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Opioid Crisis

According to the latest report the Centers for Disease Control and Prevention released, the recent increase of opioid overdoses follows a pattern that began in 1999. Since then, the overdose deaths involving prescription opioids have quadrupled with more than 183,000 of documented deaths from 1999 to 2015.

The problem has become so serious that the DEA is going to step in, but before we can evaluate whether this is a smart move and whether it will accomplish anything, we must first understand how serious of an issue this really is.

The Origins of the Opioid Crisis

This addiction to opioids, including prescription pain relievers, semisynthetic opioids, methadone, heroin, and other synthetic opioids such as fentanyl, affect the U.S. social and economic well-being.

In fact, the ongoing U.S. opioid epidemic is estimated to be the total $78.5 billion “economic burden” due to increased health care, substance abuse treatments, and criminal justice costs that account for more than a third of overall expenses.

While some may wonder how this is even possible, the truth is that pharmaceutical companies assured the medical community that patients wouldn’t experience signs of addiction when given opioid pain relievers. So in the late 90’s, medical professionals began to massively prescribe them. Soon enough, it was perfectly clear just how highly addictive and deadly these drugs were.

Doctors are Prescribing Opioids at an Alarming Rate

Although the fear of prescribing opioids for chronic pain was publicly expressed by numerous doctors, the pharmaceutical companies continued fraudulently advertise narcotics drugs such as OxyContin. What started as an “innocent” help to relieve pain has grown into a national addiction luring more people to abusing other drugs like heroin.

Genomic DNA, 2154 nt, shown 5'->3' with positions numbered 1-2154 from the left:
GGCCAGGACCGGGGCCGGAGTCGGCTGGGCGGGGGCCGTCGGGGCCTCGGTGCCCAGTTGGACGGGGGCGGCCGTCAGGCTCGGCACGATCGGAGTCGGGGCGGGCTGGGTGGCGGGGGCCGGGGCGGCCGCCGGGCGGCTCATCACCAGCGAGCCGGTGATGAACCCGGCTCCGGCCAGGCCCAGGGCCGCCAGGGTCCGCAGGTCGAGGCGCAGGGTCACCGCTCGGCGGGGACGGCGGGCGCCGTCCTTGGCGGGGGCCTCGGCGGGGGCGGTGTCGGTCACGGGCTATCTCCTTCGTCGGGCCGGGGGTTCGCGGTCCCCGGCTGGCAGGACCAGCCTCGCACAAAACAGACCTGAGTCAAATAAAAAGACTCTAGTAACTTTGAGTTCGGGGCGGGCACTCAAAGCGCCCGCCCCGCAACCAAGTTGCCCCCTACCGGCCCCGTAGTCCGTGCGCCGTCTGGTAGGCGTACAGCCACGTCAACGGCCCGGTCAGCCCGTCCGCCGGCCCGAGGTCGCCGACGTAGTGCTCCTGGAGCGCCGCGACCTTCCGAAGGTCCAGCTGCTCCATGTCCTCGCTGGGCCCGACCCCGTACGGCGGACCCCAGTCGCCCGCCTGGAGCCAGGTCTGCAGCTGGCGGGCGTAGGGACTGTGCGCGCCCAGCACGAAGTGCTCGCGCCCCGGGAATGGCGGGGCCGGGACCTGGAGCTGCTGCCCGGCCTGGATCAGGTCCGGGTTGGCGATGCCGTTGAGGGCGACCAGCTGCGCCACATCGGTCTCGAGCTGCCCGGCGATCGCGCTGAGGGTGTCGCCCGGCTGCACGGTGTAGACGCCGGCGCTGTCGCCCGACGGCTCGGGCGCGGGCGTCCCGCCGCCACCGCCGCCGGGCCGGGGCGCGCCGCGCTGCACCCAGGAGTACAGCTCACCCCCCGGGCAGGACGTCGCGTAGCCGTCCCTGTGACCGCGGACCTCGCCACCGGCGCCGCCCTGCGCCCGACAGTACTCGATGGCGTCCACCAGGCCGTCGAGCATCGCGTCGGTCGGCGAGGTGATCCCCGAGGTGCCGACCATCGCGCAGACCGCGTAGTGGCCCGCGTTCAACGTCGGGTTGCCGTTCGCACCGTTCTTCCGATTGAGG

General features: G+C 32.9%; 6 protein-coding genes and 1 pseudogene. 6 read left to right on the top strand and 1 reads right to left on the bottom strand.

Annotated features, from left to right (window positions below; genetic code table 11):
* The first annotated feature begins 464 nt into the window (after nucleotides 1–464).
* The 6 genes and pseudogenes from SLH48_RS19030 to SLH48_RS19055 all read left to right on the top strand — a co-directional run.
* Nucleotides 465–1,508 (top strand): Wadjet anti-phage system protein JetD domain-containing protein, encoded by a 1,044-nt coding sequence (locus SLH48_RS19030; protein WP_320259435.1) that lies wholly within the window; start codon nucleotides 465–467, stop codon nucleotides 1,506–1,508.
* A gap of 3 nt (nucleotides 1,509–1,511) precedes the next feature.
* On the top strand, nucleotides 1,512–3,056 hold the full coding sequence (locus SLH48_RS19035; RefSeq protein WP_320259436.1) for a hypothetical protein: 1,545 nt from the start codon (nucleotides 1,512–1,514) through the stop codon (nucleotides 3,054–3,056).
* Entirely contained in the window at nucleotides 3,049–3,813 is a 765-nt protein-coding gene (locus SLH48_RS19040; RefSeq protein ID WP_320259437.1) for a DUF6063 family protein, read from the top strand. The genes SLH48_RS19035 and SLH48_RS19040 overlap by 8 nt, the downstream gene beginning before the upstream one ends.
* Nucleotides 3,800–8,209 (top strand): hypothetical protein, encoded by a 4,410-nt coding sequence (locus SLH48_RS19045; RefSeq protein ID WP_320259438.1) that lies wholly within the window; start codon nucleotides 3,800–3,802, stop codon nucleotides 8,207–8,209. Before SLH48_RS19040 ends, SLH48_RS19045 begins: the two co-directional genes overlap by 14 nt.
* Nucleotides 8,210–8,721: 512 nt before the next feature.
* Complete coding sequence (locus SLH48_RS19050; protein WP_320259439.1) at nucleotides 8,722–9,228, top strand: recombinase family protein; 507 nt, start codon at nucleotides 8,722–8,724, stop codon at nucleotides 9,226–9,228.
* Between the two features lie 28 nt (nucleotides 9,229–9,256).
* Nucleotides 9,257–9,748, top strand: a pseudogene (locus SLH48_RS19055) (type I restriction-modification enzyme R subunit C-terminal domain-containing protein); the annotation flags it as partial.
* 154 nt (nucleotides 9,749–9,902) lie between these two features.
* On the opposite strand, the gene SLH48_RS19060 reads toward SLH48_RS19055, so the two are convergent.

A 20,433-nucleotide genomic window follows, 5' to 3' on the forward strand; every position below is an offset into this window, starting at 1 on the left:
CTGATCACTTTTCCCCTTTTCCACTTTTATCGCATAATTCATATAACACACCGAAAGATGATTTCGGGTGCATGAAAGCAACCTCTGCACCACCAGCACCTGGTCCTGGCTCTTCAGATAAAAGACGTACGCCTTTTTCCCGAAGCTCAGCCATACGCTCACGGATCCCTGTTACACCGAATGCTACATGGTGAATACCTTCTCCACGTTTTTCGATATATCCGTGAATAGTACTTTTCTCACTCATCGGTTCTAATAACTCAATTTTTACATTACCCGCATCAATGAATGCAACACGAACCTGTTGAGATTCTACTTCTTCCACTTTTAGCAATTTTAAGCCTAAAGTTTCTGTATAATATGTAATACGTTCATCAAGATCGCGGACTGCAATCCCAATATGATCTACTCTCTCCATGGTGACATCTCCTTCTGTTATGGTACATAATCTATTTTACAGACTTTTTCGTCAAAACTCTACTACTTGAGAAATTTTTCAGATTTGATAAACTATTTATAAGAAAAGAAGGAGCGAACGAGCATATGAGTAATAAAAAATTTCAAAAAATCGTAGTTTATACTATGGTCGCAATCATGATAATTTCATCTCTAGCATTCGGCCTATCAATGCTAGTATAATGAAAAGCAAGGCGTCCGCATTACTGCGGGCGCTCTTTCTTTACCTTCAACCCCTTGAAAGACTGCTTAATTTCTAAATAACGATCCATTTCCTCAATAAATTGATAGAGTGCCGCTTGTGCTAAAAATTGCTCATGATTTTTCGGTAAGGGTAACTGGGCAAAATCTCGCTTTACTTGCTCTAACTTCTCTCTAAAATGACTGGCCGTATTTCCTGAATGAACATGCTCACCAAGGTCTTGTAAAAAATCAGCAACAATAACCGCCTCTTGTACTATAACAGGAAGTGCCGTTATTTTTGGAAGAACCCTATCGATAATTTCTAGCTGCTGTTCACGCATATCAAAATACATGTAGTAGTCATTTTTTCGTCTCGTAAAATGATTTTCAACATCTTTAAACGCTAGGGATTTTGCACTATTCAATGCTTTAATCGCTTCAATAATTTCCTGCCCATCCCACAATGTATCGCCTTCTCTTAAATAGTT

The trick is that opioids are quite important for modern medicine and they have helped a lot of people, including cancer patients and those with acute pain. Therefore, they can’t just be cast aside, considering how much these drugs can improve the quality of life of these types of patients.

However, prescribed opioid consumption is still too high, to the point that the total amount of opioids prescribed per person in 2015 was about 3 times as high as in 1999.

Fighting the Opioid Crisis Has Become a National Priority

According to the CBS News correspondent Paula Reid reports, the Justice Department, which oversees the DEA, doesn’t disagree with statements exposed in the “60 Minutes” reporting. It also says that fighting this opioid crisis is the main priority for the Trump administration.

Ian D. Prior, a principal deputy director of public affairs at the Justice Department, said in a written statement that “One of the president’s and the attorney general’s highest priorities is ending the devastating and unacceptable drug crisis in America that saw 64,000 deaths in 2016, many of them caused by opioids.”

In addition, he explained, “this administration is absolutely committed to reversing this disturbing and heartbreaking trend and will use every tool available to do so.”

What are we Doing About it?

Our Law Firms are positioned to undertake opioid litigations on behalf of government entities nationwide. We have been quite successful retaining counties and municipalities and look forward to how we can help you.

Contact us today to learn more about what we can do for you at 212-397-1000

Click to view the PDF Opioids in America – Napoli Shkolnik